Everyone wants a magic number. Thanks to several factors (the subjectivity of happiness and satisfaction, and the imperfect nature of data collection, just to name two), pinning down this number proves nearly impossible. This shocks no one—a perfect formula to happiness and life satisfaction does not exist (no matter how much we want it to).
The surprising common thread between the articles: earnings have diminishing returns.
Each publication agrees that higher salaries correlate with “happier” people up to a threshold amount, at which point additional earnings either (1) fail to provide additional satisfaction, or (2) actually begin to decrease happiness levels.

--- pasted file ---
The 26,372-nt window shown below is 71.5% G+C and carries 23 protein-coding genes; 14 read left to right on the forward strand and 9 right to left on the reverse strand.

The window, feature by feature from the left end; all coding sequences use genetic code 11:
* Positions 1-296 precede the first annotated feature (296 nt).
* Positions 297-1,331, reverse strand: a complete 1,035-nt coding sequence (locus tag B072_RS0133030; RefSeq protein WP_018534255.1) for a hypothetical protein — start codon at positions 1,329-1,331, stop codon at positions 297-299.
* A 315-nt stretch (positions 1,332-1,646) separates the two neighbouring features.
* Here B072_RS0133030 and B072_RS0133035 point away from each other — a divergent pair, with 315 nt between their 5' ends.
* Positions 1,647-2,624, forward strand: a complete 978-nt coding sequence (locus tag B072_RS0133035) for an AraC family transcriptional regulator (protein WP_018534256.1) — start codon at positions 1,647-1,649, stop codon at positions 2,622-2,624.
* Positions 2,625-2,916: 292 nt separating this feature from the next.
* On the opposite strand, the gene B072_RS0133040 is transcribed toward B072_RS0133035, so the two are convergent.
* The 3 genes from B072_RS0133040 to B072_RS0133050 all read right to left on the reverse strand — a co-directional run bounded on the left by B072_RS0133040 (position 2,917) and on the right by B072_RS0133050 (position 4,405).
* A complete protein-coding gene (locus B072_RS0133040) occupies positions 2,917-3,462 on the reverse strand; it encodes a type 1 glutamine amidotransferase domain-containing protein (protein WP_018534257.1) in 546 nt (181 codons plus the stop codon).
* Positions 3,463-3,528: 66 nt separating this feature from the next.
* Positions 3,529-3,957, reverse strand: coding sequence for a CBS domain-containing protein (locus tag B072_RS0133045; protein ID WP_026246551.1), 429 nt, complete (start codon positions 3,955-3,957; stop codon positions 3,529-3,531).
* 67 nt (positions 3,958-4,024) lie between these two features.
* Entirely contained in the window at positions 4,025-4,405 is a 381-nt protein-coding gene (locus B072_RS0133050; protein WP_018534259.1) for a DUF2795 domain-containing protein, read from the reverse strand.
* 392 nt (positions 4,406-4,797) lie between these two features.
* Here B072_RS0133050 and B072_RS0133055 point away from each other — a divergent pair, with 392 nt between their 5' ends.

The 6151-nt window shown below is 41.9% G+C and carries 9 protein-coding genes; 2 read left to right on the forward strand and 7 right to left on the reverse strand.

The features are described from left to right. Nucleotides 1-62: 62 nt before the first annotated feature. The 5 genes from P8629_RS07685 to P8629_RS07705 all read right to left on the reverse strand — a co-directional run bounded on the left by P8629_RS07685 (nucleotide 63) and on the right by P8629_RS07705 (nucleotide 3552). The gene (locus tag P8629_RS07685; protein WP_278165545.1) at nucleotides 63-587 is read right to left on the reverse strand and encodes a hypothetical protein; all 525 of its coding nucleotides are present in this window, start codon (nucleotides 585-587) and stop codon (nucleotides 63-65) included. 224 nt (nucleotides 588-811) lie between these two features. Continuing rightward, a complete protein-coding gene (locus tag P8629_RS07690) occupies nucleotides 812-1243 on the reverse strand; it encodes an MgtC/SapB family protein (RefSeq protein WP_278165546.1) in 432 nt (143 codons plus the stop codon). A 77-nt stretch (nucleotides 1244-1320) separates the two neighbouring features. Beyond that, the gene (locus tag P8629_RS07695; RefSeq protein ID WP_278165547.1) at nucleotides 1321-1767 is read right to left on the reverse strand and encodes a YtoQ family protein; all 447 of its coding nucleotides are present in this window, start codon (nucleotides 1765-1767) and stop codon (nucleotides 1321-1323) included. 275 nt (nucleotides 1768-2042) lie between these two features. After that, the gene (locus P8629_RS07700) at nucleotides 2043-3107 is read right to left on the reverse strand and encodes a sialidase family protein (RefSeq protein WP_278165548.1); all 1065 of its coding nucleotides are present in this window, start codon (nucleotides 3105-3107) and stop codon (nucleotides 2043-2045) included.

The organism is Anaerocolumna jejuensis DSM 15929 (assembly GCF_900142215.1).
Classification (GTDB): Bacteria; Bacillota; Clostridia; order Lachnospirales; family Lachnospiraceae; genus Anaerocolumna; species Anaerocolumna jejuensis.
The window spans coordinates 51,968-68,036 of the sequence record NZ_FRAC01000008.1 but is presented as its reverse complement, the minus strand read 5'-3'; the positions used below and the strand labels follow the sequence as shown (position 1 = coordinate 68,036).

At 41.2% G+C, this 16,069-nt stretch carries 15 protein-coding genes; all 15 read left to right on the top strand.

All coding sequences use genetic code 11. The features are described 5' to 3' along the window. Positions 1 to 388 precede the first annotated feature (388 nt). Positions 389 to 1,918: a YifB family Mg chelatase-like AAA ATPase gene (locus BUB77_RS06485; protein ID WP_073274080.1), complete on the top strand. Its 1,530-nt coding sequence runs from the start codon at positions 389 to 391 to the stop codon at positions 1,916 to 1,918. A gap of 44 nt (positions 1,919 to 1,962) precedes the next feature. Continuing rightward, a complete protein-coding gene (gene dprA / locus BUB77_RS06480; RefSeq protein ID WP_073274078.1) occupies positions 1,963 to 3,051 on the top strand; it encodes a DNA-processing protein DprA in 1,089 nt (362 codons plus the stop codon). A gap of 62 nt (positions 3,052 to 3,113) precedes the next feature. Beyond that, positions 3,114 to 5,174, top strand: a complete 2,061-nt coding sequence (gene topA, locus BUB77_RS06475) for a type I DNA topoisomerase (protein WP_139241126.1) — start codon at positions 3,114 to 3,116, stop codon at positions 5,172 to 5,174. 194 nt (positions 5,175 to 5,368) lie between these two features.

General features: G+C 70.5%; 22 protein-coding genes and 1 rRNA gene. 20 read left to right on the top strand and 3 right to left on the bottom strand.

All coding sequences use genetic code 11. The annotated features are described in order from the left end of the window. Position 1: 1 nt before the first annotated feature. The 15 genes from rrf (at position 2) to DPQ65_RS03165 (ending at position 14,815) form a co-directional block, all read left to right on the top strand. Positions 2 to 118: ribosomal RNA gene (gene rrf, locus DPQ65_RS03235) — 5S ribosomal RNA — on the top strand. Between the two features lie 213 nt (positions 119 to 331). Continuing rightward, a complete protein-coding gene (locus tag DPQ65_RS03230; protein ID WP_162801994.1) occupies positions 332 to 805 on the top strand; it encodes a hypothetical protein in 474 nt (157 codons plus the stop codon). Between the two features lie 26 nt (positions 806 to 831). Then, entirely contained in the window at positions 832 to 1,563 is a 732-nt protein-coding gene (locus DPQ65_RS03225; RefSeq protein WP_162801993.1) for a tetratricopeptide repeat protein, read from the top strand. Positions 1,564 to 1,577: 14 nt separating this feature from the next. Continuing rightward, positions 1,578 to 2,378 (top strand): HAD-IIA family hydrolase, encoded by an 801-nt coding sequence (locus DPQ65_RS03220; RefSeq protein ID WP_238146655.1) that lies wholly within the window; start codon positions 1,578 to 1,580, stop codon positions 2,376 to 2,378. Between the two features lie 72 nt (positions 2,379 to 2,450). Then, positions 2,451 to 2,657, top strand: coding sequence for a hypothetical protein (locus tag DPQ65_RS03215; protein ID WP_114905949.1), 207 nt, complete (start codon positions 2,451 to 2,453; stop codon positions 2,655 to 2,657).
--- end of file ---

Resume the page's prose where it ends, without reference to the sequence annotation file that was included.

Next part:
The various sources disagree on the number applicable to the threshold, but each falls somewhere in the range of $65,000 to low $100,000. This is great news for accountants: In September 2017, the Journal of Accountancy reported the average salary of a CPA in the United States as $119,000* per year!
Regardless of any threshold researchers have drummed up, they all agree thathow one spends their money proves the main contributor to reported happiness and well-being—a reminder we can all use from time to time! The WSJ’s article, “Can Money Buy You Happiness,” expounds on this topic, with the help of a wealth of nifty graphs.
Regardless of whether or not you think money can buy happiness, let the Journal of Accountancy’s salary data remind you that accounting is the best major, and encourage you to pass the CPA exam as soon as you can!
*Disclaimer: not a starting salary—do not expect this right off the bat!*